Today I quite accidentally, and equally whimsically, walked into a concert of church bells at Yale University. There, I learned that carilloneur is the word for the person making those sounds, and (by extension) that they play it on the carillon, a keyboard of sorts that corresponds to 23 bells in the belfry. This got me interested in the etymology of carillon, and it truly is fascinating. Apparently this comes from French, where the Old French word was quarrillon. This actually meant "set of four bells", which makes it nineteen short of the modern carillon, but bells were probably way harder to get back in the day anyway. Quarillon derives from Latin quaternionem, which just meant "set of four" and could refer to a quartet of just about anything. No bells, specifically; that was an implication that was established later. Clearly, you can see where this is going: quaternionem is basically a conjugation of quater, meaning "four", which may be reconstructed to the Proto-Indo-European root kweter, or "four" as well.
Mescaline is a psychedelic drug that comes from the peyote cactus, which is indigenous to Central America. However, it's more than just the hallucinogen that comes from there- the word does too! Mescaline has actually been steeped in Native American cultures for almost 6,000 years, and, through an initial borrowing in German as mezcalin, its name derives from the mescal cactus (a kind of peyote). This in turn comes from the Nahuatl word mexcalli, which meant "agave stew", because mescaline was often ingested via that medium. Obviously the scientific suffix -ine, meaning a type of substance, was added later. Since the word mescaline was first coined in English in 1896, its usage steadily increased until the early 1970s, until it decreased almost three times, due to decreased availability as a result of higher federal regulation of the drug.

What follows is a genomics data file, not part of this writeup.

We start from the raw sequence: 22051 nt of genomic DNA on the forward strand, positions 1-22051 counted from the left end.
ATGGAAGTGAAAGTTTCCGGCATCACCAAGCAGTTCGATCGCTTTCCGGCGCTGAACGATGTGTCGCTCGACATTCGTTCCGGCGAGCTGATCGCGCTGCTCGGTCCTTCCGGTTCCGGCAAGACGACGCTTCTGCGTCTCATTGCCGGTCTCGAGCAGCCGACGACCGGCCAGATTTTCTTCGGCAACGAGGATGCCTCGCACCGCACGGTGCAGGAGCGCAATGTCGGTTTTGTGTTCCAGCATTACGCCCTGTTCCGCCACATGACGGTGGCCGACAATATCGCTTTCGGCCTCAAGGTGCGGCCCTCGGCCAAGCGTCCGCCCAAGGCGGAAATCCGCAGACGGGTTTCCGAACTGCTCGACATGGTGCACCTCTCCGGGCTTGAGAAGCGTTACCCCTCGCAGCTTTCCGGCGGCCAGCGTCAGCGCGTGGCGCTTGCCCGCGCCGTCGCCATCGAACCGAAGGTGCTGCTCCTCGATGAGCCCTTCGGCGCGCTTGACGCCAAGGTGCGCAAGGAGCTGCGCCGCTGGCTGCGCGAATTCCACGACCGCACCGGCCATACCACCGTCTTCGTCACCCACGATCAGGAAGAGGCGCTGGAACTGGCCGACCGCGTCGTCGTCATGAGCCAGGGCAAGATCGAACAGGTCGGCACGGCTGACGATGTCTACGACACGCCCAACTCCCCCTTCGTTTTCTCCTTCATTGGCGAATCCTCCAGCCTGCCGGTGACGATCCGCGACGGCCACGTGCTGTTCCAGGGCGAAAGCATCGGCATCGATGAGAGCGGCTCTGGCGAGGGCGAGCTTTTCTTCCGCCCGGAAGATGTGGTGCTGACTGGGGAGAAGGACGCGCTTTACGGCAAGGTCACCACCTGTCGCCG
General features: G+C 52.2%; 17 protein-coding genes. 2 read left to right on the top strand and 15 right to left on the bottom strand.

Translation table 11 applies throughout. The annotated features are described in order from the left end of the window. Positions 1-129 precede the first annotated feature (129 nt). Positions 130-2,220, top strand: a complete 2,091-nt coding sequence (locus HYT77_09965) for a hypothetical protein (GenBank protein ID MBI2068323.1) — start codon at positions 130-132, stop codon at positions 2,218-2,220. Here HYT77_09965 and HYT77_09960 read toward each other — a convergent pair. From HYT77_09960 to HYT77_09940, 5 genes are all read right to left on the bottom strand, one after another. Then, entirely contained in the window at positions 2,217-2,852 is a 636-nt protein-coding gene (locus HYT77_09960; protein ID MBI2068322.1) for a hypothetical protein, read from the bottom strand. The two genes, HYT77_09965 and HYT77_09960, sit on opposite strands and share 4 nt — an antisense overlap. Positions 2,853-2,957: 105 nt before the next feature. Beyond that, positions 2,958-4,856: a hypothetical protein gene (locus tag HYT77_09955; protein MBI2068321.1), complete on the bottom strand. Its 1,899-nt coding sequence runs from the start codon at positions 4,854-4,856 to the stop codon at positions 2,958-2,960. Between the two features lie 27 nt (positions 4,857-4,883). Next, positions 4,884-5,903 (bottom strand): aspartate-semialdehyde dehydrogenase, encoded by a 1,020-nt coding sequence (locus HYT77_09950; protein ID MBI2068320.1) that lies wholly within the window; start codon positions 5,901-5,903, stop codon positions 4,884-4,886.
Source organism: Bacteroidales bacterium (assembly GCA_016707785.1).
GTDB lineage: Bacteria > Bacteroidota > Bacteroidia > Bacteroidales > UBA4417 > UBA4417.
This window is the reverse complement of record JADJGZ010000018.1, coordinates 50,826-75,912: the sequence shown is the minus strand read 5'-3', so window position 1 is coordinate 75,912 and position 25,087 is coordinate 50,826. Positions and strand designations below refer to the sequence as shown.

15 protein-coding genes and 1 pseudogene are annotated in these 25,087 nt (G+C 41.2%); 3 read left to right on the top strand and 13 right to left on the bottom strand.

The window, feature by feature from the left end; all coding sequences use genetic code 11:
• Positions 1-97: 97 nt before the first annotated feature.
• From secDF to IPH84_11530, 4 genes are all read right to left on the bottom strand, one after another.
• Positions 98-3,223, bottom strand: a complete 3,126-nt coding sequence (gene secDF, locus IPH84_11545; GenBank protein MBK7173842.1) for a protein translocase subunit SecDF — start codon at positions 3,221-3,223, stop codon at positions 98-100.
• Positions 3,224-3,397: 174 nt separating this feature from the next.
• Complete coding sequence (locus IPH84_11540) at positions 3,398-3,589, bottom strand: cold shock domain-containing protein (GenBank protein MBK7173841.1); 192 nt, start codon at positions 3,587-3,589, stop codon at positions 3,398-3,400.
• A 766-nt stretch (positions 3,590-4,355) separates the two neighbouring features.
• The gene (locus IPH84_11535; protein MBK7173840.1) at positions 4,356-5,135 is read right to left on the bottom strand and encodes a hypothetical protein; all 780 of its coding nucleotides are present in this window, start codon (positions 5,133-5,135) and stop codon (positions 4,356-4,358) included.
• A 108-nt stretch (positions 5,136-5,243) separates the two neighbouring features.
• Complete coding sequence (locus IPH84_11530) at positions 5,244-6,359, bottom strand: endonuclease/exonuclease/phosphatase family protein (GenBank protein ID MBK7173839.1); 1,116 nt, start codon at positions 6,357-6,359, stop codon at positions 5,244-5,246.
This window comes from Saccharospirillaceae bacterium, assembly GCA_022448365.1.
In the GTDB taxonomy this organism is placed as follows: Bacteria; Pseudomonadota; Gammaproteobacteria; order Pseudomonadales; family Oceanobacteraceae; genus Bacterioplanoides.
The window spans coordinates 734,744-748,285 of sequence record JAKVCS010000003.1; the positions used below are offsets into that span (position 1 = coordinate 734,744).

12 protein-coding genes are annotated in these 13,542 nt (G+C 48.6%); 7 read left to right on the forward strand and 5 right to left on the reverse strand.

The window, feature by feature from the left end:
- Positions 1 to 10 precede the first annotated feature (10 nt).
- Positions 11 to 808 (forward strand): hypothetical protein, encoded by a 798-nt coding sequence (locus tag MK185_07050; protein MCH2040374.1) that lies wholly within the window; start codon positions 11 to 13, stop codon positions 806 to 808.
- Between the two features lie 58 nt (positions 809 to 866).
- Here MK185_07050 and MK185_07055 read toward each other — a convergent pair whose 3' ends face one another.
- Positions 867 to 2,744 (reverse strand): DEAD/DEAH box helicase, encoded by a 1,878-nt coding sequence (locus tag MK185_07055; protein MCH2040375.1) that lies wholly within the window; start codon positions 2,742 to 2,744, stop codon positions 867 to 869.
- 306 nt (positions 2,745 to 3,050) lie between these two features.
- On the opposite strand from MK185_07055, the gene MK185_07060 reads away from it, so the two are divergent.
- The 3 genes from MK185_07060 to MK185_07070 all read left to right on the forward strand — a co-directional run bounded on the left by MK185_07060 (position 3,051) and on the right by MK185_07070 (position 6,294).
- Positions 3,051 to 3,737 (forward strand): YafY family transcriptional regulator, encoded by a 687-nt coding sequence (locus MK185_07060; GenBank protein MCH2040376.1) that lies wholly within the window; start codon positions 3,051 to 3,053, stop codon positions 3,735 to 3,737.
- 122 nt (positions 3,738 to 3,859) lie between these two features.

What's the relationship between second, the unit of time, and second, the thing after first? Well, the latter has been around much longer, but we can trace both to Latin. Back when Ptolemy was categorizing all kinds of stuff, he called minutes pars minuta prima, which meant "first small part" and implied that it was the first major subdivision of an hour. Seconds, on the other hand, were designated pars minuta secunda, which meant "second small part" and implied that it was the second major subdivision of an hour. As the phrases evolved, the first one shed the pars and prima to become English minute, and the second one lost pars and minuta to become "second". Interesting as that is, let's move on. Secunda (which, meaning "the thing after first", is obviously the etymon of the other meaning of "second") comes from another Latin word, sequor, which meant "to follow" and comes from Proto-Indo-European sek, "to follow", through Proto-Italic. Minuta, meanwhile, comes from minuere, meaning "to diminish", from PIE mey, meaning "small".